I will admit that living overseas, I have become a Grey’s Anatomy fan.  I love it when they say, “seriously?” on the show.  It just makes me laugh.

All day today, I have been saying “seriously?” as I’ve been gobsmacked by the huge undertaking of moving to a 1:1 laptop school.  It’s the buzz in international schools lately.  Blair Peterson wrote about it beautifully in his latest post on LeaderTalk.  Add us to his list because about a month ago, we sent sent out an RFP (Request for Proposal) out to three vendors in China.  The RFP was very detailed about what we are looking for with our 1:1 laptop program.  The way I see it, we need at least these four things:

  1. Great computer specs
  2. User-friendly software
  3. Technical Support
  4. Professional Development

We aren’t asking for much! :)

Thee companies submitted their 85 page proposals to us in sealed envelopes last week and then were given exactly one hour today to present to our Technology Action Committee.  Now forgive me if I’m sharing too much here, but it’s just my opinion on how everybody did during the presentation:

What they did do…

Company 1: They came in and sold the computer to us by telling us about how the company started, where they are located around the world, and talked a lot about the great deal they would give us on price.

Company 2: They came with a huge team of 8 presenters.  They sold the computer to us by addressing education’s specific needs, like a longer battery life.  The talked about some of the available software companies out there that we could contact to meet our basic needs. They sold the service to us by promising two technicians on each campus to help troubleshoot. They promised professional development… sort of…. with an extra cost.

Company 3: They sold the computer to us by showing us the software capabilities, technical support and professional development.  They were not mutually exclusive as each area depended on the other in their minds.  The software was included and we don’t have to contact other companies for the software. The technical support would change with the times – more in the beginning, but always at least one English speaking technician on campus. Professional Development – they covered the development of all education constituents: Administrators, Teachers, Parents, Student, IT People…. all included.

Honestly, there were some tough questions like, how do you help a school of over 2000 students switch from one platform to another platform?  Do they really understand the technical support that is going to be required to roll this out properly?  To me, some of the companies answered the questions well and I want to believe that if they say they will do something, then they will do it.  I’m an optimist!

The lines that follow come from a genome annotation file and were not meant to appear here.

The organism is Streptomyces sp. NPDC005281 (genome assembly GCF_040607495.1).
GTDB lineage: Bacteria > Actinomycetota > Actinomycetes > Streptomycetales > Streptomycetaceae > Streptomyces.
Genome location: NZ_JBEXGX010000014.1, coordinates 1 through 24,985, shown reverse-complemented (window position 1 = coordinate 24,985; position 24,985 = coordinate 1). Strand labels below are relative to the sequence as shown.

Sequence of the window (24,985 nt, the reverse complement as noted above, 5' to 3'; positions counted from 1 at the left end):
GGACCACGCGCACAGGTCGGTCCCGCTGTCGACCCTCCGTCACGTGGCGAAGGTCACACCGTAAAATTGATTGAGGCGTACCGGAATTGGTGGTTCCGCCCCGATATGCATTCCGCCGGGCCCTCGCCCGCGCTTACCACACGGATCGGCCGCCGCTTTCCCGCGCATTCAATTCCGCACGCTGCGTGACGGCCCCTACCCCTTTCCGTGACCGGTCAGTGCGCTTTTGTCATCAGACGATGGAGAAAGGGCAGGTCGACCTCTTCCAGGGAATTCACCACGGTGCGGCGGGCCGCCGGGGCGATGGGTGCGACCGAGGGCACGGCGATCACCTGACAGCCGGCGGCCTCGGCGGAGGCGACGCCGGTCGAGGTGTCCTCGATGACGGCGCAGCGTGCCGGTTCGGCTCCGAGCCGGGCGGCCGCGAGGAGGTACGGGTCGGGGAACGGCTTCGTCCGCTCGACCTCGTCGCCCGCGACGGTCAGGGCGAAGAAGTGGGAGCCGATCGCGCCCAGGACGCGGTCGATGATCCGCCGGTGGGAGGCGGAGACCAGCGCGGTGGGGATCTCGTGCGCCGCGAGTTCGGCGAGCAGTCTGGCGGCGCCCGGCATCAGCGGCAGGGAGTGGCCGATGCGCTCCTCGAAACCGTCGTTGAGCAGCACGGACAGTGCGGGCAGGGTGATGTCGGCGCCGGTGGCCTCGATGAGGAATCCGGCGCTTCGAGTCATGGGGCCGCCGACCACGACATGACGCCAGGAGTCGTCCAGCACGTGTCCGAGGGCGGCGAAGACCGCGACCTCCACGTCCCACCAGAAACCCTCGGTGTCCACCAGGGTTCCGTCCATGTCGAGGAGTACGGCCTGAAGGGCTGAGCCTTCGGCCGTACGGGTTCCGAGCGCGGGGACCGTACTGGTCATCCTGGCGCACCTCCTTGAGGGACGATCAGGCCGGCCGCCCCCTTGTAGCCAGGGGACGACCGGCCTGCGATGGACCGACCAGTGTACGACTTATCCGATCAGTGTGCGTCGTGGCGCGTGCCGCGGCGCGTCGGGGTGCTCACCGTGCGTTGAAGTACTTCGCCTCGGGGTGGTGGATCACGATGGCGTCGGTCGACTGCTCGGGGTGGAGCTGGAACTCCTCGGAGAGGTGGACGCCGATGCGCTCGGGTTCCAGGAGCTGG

Tune in – this is a big one.  Are we seriously going to do this?! :)

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4 Comments to “1:1 – Seriously?”

  1. Thanks for the blog update. It’s sure interesting following the progression of the meeting through out the day. I find it interesting that none of the companies are tapping into the Web 2.0 revolution. I’ve critized our vendor on similar issues and have communicated the needs of moving from desktop to cloud software. While our vendor does have cloud software it’s quite limited and is really designed for the individual.

    We like our vendor’s hardware as it’s a solid product and very hard to break it’s software. For the most part we provide passwords to all our account holders. Allowing them to install what ever they like and exploring as far tas they like to go. In effect all our users become an extension of the IT department, with many pitching in when help is needed.

  2. aldecardy says:

    Thanks for your thoughts Brian! Notice I left out the heading what they DIDN’T do or say…. there was a bit of that from all companies as well. Can’t wait to talk with you more about this at Learning 2.008!

  3. Chad Lehman says:

    It was really interesting to hear the selling points. I wonder if anyone on the teams were educators or had that background. You would think they would try and talk education when selling to educators. Can you share the companies? Keep us posted on what ends up happening.

  4. […] My school has just wrapped up what I call Phase 1 of our Mac rollout to students and teachers.  Rolling out nearly 1300 student Mac laptops in grades 7-10 and 400+ staff laptops pk-12 has been exhilarating and exhausting at the same time.  We have been preparing for this rollout for three years… actually probably longer but the preparations really took on some structure three years ago when we moved to a tech integration model.  Everything became a reality when we brought the computer companies in to present to the school and our community. […]